Learning a new way

There are only two options at this technology-driven juncture in K-12 education: “Explore or be obsolete,” Altoona Area School District Superintendent Thomas Otto said.

A year after Wright Elementary School closed, Altoona Area School District administrators have plans to repurpose the building, which could place Altoona among school districts leading American public education away from an industrial-age model that hasn’t changed since 1892.

“Altoona is pushing a lot of interesting and important limits right now,” said Harris Sokoloff, director of Penn Graduate School’s Center For School Study Councils. He has a doctorate in foundations of education from Syracuse University and a master’s of education from Temple.

Other districts in Pennsylvania are working on pieces of the same change as Altoona. Some are building STEM (science, technology, engineering and math) academies, and others are breaking ground on personalizing instruction.

“But no one is doing what Altoona Area is doing,” Sokoloff said.

He’s been a resource for Altoona Area as the Pennsylvania state coordinator for Regional Education Laboratory, funded by the U.S. Department of Education. Sokoloff works with state and local education agencies to promote the use of research and data to improve student outcomes.

The plan is to take STEM education, add the arts and twist it with a new instruction method that redefines everything about education, even what students (learners) and teachers (learning facilitators) would be called.

If Altoona Area administration’s short-term plans are realized, the former Wright building will open in the 2015-16 school year as the “Unlimited Learning Academy” for science, technology, engineering, arts and math (STEAM).

In addition to a curriculum geared to prepare students for future jobs, each student would receive personalized education.

Each student would receive a district-provided computer tablet, as well as instruction that adapts to each child’s interests, allowing them to learn at their own pace and adjust to their unique learning styles. In short, Mass Customized Learning – the educational equivalent of ordering a customized sandwich at Sheetz.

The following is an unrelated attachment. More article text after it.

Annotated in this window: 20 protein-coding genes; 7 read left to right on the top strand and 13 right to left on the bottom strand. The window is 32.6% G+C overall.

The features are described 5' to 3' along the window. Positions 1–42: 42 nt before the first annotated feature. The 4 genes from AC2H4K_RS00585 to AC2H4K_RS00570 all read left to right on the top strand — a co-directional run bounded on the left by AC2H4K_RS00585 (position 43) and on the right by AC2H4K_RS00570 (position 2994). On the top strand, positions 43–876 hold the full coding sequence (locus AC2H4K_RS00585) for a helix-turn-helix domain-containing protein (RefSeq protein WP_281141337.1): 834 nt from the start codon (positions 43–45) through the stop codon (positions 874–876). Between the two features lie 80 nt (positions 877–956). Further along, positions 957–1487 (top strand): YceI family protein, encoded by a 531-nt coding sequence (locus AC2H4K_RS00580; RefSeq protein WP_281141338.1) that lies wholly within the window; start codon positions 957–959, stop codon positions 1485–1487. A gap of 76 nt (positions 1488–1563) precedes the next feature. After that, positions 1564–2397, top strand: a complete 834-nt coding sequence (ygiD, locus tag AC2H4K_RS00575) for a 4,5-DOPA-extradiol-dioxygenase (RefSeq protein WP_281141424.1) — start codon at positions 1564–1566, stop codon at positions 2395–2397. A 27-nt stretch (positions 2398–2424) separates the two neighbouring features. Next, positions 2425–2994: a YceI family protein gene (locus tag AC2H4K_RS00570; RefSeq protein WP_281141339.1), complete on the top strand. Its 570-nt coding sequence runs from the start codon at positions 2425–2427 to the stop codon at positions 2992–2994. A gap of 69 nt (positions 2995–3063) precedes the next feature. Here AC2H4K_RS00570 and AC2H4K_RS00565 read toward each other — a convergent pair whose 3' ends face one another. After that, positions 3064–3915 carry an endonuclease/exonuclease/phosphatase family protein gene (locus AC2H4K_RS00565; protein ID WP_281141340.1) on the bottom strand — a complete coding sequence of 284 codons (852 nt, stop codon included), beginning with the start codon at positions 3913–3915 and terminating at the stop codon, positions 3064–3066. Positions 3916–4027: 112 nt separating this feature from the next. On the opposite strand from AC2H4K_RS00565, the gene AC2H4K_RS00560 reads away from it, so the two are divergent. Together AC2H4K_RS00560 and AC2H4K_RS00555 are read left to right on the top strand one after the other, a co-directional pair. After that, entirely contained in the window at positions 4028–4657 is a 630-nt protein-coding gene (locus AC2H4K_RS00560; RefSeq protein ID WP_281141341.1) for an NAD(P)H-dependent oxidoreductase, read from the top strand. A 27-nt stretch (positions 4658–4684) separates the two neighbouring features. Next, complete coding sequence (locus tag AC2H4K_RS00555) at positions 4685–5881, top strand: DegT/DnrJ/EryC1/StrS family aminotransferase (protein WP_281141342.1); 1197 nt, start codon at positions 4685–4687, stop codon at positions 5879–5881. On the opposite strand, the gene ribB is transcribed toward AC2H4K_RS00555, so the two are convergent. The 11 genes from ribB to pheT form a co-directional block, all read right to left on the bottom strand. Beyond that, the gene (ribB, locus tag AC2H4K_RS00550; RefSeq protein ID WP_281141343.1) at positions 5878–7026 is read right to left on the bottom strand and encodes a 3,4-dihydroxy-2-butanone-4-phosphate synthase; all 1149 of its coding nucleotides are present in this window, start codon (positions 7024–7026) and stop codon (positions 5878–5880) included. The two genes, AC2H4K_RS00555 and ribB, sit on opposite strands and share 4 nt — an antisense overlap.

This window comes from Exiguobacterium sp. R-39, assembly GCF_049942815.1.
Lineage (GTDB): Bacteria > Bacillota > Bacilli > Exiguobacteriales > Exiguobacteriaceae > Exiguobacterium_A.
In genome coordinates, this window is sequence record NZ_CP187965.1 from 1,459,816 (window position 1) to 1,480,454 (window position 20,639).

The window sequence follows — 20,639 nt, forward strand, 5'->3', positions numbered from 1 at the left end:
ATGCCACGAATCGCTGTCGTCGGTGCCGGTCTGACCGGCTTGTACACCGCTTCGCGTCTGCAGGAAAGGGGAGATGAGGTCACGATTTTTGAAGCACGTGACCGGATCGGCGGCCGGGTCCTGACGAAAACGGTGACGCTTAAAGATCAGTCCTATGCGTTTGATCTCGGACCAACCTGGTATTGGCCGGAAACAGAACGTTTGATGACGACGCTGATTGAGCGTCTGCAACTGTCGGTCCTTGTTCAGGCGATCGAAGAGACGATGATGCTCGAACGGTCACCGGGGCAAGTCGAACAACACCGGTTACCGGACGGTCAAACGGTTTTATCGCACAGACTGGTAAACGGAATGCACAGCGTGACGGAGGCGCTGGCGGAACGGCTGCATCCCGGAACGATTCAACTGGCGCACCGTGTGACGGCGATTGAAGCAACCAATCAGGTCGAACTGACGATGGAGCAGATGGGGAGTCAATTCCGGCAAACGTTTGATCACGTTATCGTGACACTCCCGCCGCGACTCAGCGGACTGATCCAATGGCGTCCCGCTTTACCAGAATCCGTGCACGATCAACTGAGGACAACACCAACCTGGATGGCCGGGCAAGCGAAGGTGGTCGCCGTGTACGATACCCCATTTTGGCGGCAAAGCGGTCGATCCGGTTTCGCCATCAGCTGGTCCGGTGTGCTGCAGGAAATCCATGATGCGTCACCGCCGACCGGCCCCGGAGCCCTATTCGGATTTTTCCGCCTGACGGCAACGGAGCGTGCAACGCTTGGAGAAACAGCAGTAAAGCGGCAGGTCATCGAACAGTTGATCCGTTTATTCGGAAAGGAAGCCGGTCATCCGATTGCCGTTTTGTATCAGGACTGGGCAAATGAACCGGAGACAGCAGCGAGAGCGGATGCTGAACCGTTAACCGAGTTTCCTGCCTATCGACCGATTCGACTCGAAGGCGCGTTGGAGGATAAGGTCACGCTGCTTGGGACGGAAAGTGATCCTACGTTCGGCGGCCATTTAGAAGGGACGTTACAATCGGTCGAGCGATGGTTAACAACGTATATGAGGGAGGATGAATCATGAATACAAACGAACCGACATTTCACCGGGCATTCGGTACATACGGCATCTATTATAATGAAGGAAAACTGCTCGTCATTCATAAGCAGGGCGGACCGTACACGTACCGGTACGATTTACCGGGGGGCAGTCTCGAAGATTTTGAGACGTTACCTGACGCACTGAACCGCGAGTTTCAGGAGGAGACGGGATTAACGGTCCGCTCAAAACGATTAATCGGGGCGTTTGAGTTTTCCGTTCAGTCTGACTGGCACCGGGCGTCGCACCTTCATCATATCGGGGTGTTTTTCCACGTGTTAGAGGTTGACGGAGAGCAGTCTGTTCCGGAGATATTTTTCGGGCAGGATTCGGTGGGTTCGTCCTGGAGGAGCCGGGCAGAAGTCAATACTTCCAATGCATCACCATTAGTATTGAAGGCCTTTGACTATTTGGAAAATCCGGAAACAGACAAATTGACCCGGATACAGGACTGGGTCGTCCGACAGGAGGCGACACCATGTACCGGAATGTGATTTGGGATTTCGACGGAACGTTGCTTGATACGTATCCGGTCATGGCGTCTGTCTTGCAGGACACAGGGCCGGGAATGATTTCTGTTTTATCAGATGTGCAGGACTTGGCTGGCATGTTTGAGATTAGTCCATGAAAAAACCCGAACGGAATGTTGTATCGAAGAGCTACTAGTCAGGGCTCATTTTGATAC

Mass Customized Learning is a movement that educators are well aware of because technology that children use outside of school demands it. Appalachia Intermediate Unit 8 Director Tom Butler compares it to rock ‘n’ roll, because the “best things aren’t mandated by the government.”

The limits Altoona Area are pushing are both educational and political.

Pinched budgets and government mandates on schools, especially standardized tests, limit the lengths school boards and administrators can or are willing to go to change education.

“Fewer districts see potential for being innovative with how they offer instruction. Somehow or other, Altoona Area administrators feel they can make it happen,” Sokoloff said.

The ULA is the brainchild of Altoona Area Director of Curriculum and Assessment Luke Lansberry, who’s seen exam worksheets rob students of their passion to learn.

“High performing schools don’t sit around worrying about a state exam. They build a quality program, and then high test scores are a byproduct.”

The hoped result of the ULA is that children who are bored at school will be intrinsically motivated to learn. And everything that has made education resemble an assembly line of the industrial age would begin slowly grinding to a stop.

In years ahead, it could lead to a permanent turn away from graded organizational structure based on age, bell curve grading, class periods and simultaneously teaching 25 or more students.

The planned setting for the new instruction method, a repurposed Wright building, makes sense to Otto. The district’s lone magnet school, the McAuliffe Heights Program at Irving Elementary, has a yearslong waiting list.